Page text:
Suspected association with Lytico-bodig disease[edit]

The Lytico-bodig disease, also known as lateral sclerosis-parkinsonism-dementia, is a neurodegenerative disease of unknown origin that occurs exclusively in the Chamorro people of the island of Guam that has characteristics of both amyotrophic lateral sclerosis (ALS) and parkinsonism. It is characterized by muscle atrophy, maxillofacial paralysis, inability to speak or swallow, and dementia. The disease is fatal in all cases, with the diaphragm and respiratory accessory muscles becoming paralyzed in the later stages of the disease.[14]

Observation of the diets of the native Chamorro people led to the creation of the so-called "Cycad hypothesis." Starches prepared from the seeds of a native cycad species, Cycas micronesica, are used to create the sago-like flour fadang, which forms a major part of the diet of the Chamorro people. As the seeds contain the highest amount of the toxin found in the plant, it was proposed that a dietary explanation relating to the consumption of poorly processed fadang was poisoning the natives. After failing to reproduce the symptoms of the disease in animal models, the hypothesis was rejected.[14] Though the initial cycad hypothesis was rejected, a revised form of the hypothesis was proposed by Paul Alan Cox and Oliver Sacks after observing other elements of the Chamorro diet, specifically flying foxes. The bats accumulate BMAA in their fat by consuming cycad seeds, resulting a in a high concentration of the neurotoxin.[15]

Cycas micronesica, one of the cycad species consumed by the Chamorro

See also[edit]


  1. ^ b-D-Glucosyloxyazoxymethane, ChemSpider
  2. ^
  3. ^ a b Laqueur, G. L.; Spatz, M. (November 1968). "Toxicology of Cycasin". Cancer Research. 28: 2262–2267.
  4. ^ a b Reams, Rachel Y.; Janovitz, Evan B.; Robinson, Farrel R.; Sullivan, John M.; Casanova, Carlos Rivera; Más, Edwin (July 1993). "Cycad Toxicosis in a Group of Dairy Heifers in Puerto Rico". Journal of Veterinary Diagnostic Investigation. 5 (3): 488–494. doi:10.1177/104063879300500337.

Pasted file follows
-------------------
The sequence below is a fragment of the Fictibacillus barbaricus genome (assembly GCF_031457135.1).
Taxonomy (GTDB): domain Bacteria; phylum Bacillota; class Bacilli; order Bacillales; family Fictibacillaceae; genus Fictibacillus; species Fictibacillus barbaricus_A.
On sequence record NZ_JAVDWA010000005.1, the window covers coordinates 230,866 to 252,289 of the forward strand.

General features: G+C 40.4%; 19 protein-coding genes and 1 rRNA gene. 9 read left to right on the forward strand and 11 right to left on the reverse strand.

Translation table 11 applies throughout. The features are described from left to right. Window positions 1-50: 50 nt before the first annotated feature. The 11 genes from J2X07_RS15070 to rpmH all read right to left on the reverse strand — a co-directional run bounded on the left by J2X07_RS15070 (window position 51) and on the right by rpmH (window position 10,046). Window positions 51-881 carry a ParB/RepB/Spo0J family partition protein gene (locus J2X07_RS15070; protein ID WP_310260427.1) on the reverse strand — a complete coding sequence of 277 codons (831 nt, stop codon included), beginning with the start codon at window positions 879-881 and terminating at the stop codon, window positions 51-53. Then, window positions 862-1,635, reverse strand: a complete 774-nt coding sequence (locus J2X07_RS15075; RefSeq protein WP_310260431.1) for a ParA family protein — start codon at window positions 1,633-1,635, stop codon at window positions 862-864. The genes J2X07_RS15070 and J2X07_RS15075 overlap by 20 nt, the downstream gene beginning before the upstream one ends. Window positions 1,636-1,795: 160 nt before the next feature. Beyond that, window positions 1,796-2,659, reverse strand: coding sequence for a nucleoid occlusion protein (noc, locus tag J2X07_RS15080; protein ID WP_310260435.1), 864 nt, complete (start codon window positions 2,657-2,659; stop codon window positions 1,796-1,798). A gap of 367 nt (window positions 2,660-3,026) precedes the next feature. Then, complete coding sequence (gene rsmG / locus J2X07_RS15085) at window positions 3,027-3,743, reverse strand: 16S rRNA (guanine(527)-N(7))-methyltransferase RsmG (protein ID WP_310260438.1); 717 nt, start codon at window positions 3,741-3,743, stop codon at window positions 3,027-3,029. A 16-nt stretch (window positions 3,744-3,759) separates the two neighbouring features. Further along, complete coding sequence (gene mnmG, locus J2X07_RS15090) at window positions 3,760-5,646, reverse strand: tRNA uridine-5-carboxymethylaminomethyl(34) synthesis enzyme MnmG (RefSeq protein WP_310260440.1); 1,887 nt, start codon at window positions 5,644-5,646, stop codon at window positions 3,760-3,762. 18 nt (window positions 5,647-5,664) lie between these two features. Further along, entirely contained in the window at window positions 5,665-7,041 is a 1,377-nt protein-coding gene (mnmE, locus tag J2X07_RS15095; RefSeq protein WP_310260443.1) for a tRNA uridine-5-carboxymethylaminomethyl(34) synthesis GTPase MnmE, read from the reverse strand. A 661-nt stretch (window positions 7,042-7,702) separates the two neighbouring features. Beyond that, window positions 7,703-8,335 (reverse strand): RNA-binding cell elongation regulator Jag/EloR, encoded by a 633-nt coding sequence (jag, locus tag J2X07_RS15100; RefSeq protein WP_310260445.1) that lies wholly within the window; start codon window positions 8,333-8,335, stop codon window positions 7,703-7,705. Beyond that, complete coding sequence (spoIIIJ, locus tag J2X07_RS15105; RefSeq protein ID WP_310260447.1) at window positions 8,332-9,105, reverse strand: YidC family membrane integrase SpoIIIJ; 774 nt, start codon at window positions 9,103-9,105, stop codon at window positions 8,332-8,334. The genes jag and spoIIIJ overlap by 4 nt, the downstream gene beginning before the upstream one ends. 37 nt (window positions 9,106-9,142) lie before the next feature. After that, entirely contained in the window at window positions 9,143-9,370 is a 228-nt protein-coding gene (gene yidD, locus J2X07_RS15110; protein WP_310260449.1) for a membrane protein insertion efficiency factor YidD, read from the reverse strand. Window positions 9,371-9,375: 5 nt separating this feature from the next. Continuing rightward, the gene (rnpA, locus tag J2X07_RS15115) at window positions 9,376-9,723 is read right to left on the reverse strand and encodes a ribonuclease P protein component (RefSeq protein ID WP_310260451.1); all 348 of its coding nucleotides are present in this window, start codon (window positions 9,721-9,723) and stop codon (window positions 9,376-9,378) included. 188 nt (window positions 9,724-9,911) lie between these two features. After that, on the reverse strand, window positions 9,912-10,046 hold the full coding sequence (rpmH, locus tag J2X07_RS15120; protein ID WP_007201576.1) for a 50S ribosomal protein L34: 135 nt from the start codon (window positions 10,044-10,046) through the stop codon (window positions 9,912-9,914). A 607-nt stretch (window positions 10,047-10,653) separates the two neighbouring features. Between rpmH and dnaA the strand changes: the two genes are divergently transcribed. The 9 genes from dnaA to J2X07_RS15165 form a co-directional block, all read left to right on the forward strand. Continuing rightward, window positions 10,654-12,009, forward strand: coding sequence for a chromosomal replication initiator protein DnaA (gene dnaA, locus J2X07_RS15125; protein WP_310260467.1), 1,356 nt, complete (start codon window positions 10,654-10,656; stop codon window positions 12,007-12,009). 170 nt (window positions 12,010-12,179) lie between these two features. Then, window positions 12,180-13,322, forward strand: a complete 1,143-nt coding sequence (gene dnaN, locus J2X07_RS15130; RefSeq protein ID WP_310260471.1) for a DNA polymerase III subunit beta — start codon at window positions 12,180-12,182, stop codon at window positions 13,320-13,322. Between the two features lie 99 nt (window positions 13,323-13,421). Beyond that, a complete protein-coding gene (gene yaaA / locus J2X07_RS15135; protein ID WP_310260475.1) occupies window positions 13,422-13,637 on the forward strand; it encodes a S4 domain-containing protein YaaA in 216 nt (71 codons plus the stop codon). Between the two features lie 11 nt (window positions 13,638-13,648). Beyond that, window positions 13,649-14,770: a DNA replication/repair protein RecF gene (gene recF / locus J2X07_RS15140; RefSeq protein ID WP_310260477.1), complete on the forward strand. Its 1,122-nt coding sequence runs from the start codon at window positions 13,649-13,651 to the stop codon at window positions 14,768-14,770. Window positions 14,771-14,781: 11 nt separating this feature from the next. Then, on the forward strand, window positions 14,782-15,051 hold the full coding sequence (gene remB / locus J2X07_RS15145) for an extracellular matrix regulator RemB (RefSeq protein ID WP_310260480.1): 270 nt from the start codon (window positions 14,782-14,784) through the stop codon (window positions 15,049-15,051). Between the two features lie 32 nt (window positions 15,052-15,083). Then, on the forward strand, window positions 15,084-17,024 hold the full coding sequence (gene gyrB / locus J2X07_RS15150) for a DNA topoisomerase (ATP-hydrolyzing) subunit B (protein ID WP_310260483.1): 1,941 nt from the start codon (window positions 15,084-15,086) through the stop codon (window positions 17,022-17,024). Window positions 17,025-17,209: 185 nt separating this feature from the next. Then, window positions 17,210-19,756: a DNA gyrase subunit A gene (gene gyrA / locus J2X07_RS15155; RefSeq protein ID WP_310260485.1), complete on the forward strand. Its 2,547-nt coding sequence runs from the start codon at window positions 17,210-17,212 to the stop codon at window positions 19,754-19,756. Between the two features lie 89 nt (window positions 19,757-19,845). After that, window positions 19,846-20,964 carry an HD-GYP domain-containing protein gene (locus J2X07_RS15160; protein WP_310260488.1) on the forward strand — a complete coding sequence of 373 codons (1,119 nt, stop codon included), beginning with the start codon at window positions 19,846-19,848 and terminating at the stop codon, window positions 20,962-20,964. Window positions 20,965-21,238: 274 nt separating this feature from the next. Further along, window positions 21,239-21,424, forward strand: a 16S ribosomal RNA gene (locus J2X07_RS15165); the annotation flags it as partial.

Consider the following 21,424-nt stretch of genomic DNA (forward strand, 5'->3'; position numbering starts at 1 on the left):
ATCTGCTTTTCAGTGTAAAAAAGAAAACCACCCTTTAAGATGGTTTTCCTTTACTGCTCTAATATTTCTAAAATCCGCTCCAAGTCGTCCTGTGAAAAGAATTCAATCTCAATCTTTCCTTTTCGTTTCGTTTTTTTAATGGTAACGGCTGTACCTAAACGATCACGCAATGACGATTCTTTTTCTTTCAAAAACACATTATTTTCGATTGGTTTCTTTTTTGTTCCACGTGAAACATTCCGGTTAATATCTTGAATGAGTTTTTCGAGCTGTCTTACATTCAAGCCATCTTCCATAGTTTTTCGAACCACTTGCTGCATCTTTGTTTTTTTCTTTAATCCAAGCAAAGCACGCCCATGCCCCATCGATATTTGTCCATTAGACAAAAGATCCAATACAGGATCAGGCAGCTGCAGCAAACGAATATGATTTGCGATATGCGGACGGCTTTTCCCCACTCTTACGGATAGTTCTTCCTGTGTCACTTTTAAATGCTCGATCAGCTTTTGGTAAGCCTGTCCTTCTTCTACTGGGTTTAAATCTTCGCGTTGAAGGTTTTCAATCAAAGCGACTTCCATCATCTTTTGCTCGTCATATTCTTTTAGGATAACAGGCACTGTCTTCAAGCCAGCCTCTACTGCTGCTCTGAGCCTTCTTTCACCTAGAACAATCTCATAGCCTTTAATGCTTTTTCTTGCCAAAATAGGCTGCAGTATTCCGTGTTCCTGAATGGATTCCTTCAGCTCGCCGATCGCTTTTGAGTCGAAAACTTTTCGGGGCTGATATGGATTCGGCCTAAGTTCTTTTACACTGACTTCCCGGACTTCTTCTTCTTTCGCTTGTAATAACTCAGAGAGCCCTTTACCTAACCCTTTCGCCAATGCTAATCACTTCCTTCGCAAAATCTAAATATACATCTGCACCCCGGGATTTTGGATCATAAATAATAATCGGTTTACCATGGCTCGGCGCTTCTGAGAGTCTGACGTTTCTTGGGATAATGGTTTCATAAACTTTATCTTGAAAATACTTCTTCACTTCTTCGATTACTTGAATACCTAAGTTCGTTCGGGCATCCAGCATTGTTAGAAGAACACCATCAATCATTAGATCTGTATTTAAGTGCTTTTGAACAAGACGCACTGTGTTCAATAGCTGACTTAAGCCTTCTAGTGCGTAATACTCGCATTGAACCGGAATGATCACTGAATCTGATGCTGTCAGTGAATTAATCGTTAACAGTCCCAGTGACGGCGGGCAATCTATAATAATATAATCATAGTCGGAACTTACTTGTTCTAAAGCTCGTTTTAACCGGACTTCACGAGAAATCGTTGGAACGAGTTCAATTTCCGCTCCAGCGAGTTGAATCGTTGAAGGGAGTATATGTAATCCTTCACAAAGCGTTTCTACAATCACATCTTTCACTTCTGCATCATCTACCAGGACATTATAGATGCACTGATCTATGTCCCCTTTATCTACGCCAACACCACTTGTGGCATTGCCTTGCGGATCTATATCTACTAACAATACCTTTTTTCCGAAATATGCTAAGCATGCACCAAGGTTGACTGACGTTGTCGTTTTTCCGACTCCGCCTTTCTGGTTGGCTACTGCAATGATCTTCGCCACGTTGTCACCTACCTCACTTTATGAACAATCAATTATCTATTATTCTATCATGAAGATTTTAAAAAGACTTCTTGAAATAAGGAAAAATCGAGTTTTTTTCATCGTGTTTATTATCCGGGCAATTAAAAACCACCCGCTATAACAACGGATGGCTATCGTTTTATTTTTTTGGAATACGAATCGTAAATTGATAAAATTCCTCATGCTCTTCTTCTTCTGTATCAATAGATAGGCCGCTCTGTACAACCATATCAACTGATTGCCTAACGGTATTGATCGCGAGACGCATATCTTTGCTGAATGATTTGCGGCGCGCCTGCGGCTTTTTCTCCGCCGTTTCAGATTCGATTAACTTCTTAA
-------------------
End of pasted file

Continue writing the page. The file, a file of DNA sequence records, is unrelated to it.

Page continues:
5. ^ Moretti, A.; Sabato, S.; Gigliano, G.Siniscalco (January 1983). "Taxonomic significance of methylazoxymethanol glycosides in the cycads". Phytochemistry. 22 (1): 115–117. doi:10.1016/S0031-9422(00)80069-2.
  6. ^ Castillo-Guevara, Citlalli; Rico-Gray, Victor (July 2003). "The Role of Macrozamin and Cycasin in Cycads (Cycadales) as Antiherbivore Defenses". Journal of the Torrey Botanical Society. 130 (3): 206. doi:10.2307/3557555.
  7. ^ Tadera K, Yagi F, Arima M, Kobayashi A (1985). "Formation of cycasin from methylazoxymethanol by UDP-glucosyltransferase from leaves of Japanese cycad". Agric. Biol. Chem. 49 (9): 2827–2828. doi:10.1271/bbb1961.49.2827.
  8. ^ Rothschild, Miriam; Nash, Robert J.; Bell, E.Arthur (July 1986). "Cycasin in the endangered butterfly Eumaeus atala florida". Phytochemistry. 25 (8): 1853–1854. doi:10.1016/S0031-9422(00)81161-9.
  9. ^ Whiting, Marjorie Grant (October 1963). "Toxicity of cycads". Economic Botany. 17 (4): 270–302. doi:10.1007/BF02860136.
  10. ^ Kawaminami, M.; Kawano, I.; Kobayashi, A.; Tadera, K.; Yaki, F.; Kawano, S. (15 November 1981). "The fundamental structure of cycasin, (methyl-ONN-azoxy)methyl β-D-glucopyranoside". Acta Crystallographica Section B Structural Crystallography and Crystal Chemistry. 37 (11): 2026–2029. doi:10.1107/S0567740881007887.
  11. ^ Sax, N Irving; Feiner, Benjamin (1984). Dangerous properties of industrial materials (6th ed.). New York: Van Nostrand Reinhold. p. 828. ISBN 0442283040.
  12. ^ Whiting, Marjorie Grant (1 January 1963). "Toxicity of Cycads". Economic Botany. 17 (4): 270–302. doi:10.1007/bf02860136. JSTOR 4252455.
  13. ^ "Symptoms of Plant toxin-induced liver damage -- Cycasin -". Healthgrades.
  14. ^ a b Bradley, Walter G.; Mash, Deborah C. (25 November 2009). "Beyond Guam: The cyanobacteria/BMAA hypothesis of the cause of ALS and other neurodegenerative diseases". Amyotrophic Lateral Sclerosis. 10 (sup2): 7–20. doi:10.3109/17482960903286009. PMID 19929726.
  15. ^ Cox PA, Banack SA, Murch SJ (2003). "Biomagnification of cyanobacterial neurotoxins and neurodegenerative disease among the Chamorro people of Guam". PNAS. 100 (23): 13380–13383. Bibcode:2003PNAS..10013380C. doi:10.1073/pnas.2235808100. PMC 263822. PMID 14612559.